There are some variations within different leagues, such as 3 Wide Receivers or 2 Quarterbacks, but this is generally the layout. Drafting is the first time you’ll need to rely on strategy for success, but definitely won’t be the last. Every draft is broken down into a series of ROUNDS in which you select the best players available to be on your team. There are hundreds of different draft strategies, so be sure to study up! Some prefer taking a Running Back in the first round, because the ones available in later rounds have a significant drop off in production. Others select can’t-miss Quarterbacks, like Peyton Manning and Aaron Rodgers, two superstar Quarterbacks known for racking up fantasy points. Regardless of your draft strategy, at the end of the night you will have built your team. But that’s only the beginning…
THE LINE UP: So remember back when you had your draft? Sure, you drafted someone to fill each of those positions listed above, but here’s the thing: YOU HAVE TOO MANY PLAYERS. That’s right, every week you need to choose which 9 of your 17 players will be “starting.”
Your starters stats are the ones you’re adding up at the end of the day, so you’ll want to choose carefully. If you drafted 5 Wide Receivers and you can only play 3 (two in the WR slot, one in Flex) then you need to decide which 3 are going to have a better game. THAT’S where the intrigue, strategy and frustration come in. There’s nothing worse than playing your star Wide Receiver and then watching someone on your bench outscore them. You don’t get a single point from any player on your bench, so paying attention to your “match up” is key. If your Quarterback is playing a team that gives up 5 touchdowns a game to opposing QBs, you’re definitely playing him this week. It’s all about the match up.
TRADES, ADDS, AND
AUTOMOBILES: Just because you have your team, and your lineup set, it doesn’t mean you’re done. In fact, EVERY WEEK brings change in the NFL. There are lots of things to account for such as injuries, bad match ups, court arraignments regarding child abuse, not to mention unknown players lighting it up out of nowhere (I’m looking at you, Jonas Gray!) You’re allowed to add or drop players throughout the course of the season, and you can execute trades to other teams in your league. This affords you a certain level of control over your teams composition throughout the season, and generally requires most players to keep their finger on the pulse of things happening in the NFL. Although this might seem uninteresting, when framed in the competitive spirit of kicking the ass of your former grade school bully, it becomes spectacularly obsessive.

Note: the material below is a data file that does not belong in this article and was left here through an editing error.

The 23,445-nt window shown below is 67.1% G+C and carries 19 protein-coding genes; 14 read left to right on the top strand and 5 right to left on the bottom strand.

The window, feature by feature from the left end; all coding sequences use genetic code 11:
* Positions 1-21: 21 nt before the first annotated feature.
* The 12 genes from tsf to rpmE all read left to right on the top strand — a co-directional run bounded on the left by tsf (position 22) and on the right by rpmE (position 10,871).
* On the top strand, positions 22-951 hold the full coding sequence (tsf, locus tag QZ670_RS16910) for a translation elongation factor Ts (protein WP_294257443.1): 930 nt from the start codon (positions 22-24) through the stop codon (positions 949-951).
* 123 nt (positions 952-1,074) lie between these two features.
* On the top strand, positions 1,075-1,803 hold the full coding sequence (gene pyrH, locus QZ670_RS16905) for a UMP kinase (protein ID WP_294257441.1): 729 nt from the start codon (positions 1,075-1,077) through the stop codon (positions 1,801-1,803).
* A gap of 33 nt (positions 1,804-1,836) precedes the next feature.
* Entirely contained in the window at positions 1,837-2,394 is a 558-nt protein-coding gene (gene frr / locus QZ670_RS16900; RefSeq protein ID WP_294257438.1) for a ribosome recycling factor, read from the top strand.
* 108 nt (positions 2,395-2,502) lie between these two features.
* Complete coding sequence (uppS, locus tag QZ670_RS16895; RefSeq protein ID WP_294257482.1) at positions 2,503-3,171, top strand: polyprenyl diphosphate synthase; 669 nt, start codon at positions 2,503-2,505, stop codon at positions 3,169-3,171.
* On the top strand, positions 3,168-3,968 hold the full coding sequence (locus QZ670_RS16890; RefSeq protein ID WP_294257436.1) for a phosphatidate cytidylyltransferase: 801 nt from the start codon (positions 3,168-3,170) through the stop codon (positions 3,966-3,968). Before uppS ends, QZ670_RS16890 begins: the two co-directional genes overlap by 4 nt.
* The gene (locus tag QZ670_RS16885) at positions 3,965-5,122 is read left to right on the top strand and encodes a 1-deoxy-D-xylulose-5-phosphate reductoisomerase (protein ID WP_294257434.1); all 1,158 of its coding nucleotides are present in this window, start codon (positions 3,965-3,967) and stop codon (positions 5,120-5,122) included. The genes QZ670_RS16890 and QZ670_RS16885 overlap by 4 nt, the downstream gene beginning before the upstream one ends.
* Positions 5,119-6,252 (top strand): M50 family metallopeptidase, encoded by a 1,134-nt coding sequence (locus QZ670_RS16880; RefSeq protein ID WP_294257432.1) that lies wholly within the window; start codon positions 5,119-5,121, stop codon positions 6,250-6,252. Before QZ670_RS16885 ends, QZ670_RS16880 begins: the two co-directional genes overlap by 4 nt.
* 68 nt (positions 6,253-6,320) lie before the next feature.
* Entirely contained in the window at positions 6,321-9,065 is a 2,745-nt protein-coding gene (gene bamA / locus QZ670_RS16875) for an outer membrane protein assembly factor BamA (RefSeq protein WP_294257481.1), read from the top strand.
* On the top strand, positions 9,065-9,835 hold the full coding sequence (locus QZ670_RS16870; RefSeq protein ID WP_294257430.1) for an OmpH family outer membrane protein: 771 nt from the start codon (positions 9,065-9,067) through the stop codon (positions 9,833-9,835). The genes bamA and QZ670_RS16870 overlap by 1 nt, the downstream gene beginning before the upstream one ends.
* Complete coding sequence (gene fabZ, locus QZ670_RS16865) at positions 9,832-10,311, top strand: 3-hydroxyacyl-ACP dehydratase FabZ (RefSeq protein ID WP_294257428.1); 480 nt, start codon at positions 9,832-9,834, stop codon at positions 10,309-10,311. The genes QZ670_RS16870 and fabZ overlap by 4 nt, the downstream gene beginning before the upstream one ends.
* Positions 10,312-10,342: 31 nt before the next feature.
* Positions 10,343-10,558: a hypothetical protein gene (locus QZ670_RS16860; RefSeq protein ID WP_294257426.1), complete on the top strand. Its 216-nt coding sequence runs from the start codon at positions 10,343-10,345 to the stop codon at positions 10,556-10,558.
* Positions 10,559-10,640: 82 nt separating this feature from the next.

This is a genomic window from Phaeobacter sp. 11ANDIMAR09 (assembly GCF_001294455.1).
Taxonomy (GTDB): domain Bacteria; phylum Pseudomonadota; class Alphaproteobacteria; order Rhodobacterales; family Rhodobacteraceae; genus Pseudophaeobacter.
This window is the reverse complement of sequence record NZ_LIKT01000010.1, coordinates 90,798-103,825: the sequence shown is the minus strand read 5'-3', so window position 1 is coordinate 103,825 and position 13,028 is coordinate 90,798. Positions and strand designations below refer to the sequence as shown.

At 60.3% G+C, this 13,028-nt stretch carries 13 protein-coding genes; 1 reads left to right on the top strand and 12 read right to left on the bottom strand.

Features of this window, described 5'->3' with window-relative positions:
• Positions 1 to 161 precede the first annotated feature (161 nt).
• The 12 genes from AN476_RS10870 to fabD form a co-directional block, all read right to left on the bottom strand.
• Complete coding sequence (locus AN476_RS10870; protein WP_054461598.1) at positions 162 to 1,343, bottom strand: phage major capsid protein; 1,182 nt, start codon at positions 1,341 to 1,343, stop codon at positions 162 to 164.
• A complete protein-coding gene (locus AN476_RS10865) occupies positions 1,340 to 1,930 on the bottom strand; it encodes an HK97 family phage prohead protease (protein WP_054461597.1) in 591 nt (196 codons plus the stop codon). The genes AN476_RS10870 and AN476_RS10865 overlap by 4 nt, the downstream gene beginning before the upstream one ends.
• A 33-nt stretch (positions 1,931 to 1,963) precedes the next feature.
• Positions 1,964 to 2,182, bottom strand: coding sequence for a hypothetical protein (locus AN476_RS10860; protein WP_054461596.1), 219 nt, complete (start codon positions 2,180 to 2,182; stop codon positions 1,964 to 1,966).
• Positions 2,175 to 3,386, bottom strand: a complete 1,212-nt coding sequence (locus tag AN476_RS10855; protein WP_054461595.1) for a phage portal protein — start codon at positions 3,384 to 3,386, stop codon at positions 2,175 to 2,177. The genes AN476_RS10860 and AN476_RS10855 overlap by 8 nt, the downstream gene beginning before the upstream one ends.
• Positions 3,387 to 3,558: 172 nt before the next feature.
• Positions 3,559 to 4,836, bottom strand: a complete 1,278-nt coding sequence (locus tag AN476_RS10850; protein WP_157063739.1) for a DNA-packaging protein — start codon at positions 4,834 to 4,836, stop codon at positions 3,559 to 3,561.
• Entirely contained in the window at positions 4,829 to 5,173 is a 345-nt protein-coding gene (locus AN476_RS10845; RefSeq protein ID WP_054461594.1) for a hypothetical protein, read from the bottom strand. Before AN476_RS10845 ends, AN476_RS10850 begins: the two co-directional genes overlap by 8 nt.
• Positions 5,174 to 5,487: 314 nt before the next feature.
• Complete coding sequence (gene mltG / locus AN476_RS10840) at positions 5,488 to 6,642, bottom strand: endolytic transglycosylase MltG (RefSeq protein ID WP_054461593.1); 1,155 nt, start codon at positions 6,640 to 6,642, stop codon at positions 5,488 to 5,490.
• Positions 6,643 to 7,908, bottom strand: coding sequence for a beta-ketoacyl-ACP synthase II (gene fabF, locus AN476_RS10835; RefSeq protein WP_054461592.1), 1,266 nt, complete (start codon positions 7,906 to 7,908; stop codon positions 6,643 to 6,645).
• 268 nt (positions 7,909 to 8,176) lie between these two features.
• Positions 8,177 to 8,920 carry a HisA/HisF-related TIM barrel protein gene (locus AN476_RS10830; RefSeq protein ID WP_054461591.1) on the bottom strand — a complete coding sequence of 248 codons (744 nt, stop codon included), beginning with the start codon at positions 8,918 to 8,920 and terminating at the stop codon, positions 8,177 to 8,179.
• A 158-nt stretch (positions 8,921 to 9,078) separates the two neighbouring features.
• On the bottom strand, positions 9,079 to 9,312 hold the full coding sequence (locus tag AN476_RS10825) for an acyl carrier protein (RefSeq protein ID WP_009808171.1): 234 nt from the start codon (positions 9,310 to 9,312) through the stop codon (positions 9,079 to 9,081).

MATCHUPS: Every week, your team of misfits is sent into battle against another team in your league. Each of your player’s points are added up and then compared to your opponent. If the total amount of points your players scored in their weekly game is higher than your opponents, congratulations! Now do that 16 more times and you’ve just won your first league championship. Every week is another chance to put a W on the board, and soon enough you’ll find yourself pouring over stat columns, flipping through games, and calling in to local sports radio shows asking if Shayne Graham kicking outside is a good enough reason to bench him for Dan “Mr. Automatic” Carpenter.
Now if you’ve found yourself intrigued by the idea of Fantasy Football, you’re too late. The season is ending and we’ve moved on to the playoffs, ha! However with a better understanding of how the game is played, you can take a full offseason to prepare yourself for next years conquest, as well as take a look back at how others have fared this season. Hopefully you’ll now be able to fully appreciate the struggle of your co-workers, who gently sob to themselves every monday morning from the recesses of their cubicle. We feel your pain, Brian, but no one told you to start Mark Sanchez against the Seahawks D. That one’s on you.
Stay tuned for the next installment, “Final Fantasy (Football) II” where we take a closer look at my own Fantasy Football League, al Kinda. We’ll compare how a solid draft and a few failed trades led the only female player in the league to victory, while I stew in a perpetual state of never-ending failure. Also, using the same fantasy game mechanics, we’ll show you how to turn boring, everyday situations into compelling competitions of battle and skill.